Comic Fodder

Comic Price Increases: Are We Paying for the Web-Fluid Now, Too?

Have all the advertisers left town, leaving it to the fans to provide the "full cost recovery" of producing our favorite floppies? The digital age has seen the same impact on industry after industry: the old paradigm takes a backseat as a new method of production gives the consumers more choices at a reduced cost. Instead of charging ahead to greet this future, the comic publishers are not only sticking with the old format... they're raising prices? Even the newspapers didn't try this. Okay, so how does this affect me? (I'm using me as a proxy for all of you, because let's face it, I'm much more accessible to me than all of you are.)

Life used to be good. I had reached a point in my life where I could pay all my bills, and also grab that new title just to check it out. There were a couple of times in my life (each for a loooong period) where I had to go without. During the inflation-ridden seventies, when I had to painstakingly choose among the latest issue of the Legion of Super Heroes or its Annual, for example. Or the last couple of years in high school and the coupon-clipping college days, when I agonized over whether I should eat lunch that day or buy a comic.

But at some point (around 1998 or so), I found that I could pick up all my regular titles without stopping to do calculations with my checkbook, and I could experiment beyond the normal capes, too. So I had my steady diet of Avengers and JLA, but each year I could get the trades for things like Cerebus and Fables and 100 Bullets. I could take a chance on Powers. And more often than not, it was good stuff!

Price increases didn't faze me one bit, not for ten years or so. $1.99, $2.25, $2.50, $2.99... I was very happy that my particular hobby was affordable enough that I could sample the wide smorgasbord, and add three or four mini-series, one-shots, giant-size specials, and so forth that seemed to be popping up with increasing frequency. But I finally started raising my eyebrows at the reprint-packed specials that have been coming out lately, and the X-Men: Ghost Boxes mini that had fewer-than-normal pages of actual, you know, story?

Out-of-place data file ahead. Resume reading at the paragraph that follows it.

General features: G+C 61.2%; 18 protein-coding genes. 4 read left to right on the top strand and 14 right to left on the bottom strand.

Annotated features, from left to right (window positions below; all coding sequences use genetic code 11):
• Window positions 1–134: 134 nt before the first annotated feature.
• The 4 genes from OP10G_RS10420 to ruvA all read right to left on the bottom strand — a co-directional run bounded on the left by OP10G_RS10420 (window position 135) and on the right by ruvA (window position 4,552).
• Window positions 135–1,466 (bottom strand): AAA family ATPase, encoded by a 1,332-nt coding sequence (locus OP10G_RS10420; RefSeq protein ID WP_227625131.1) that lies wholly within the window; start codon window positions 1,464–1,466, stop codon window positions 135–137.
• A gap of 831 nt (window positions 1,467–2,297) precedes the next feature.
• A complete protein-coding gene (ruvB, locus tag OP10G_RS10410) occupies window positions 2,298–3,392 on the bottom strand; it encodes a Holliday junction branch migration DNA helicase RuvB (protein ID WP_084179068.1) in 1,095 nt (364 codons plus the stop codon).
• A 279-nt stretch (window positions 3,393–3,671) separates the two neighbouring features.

Then came the Dreaded Price Increase. I was used to an increase of twenty-five cents, even fifty. But a whole dollar? My comic store owner did some number crunching and figured that the audience for comic books could decrease by a significant percentage, and a company like Marvel could still come out ahead with the reduced audience that stayed to pay the increased costs. Is this acceptable for the company? In an era when the movies are taking off and their characters are becoming more well-known, is this the proper time to be throwing out a 25% price increase? And we haven't even brought up the current dismal condition of the American economy.

Whatever the inner workings of big, faceless companies and the staggeringly eye-glazing statistics of the entire market, I decided to make it personal. The housing bubble has had an impact on me, so while I could buy everything I wanted at $2.99 (note that I still refused to buy Green Arrow and Black Canary), the increase in the cost of any item I buy merits an automatic re-visitation right now. I decided to track my personal purchases, and try to measure what kind of impact the increase had on my purchasing habits. Here's what has happened so far.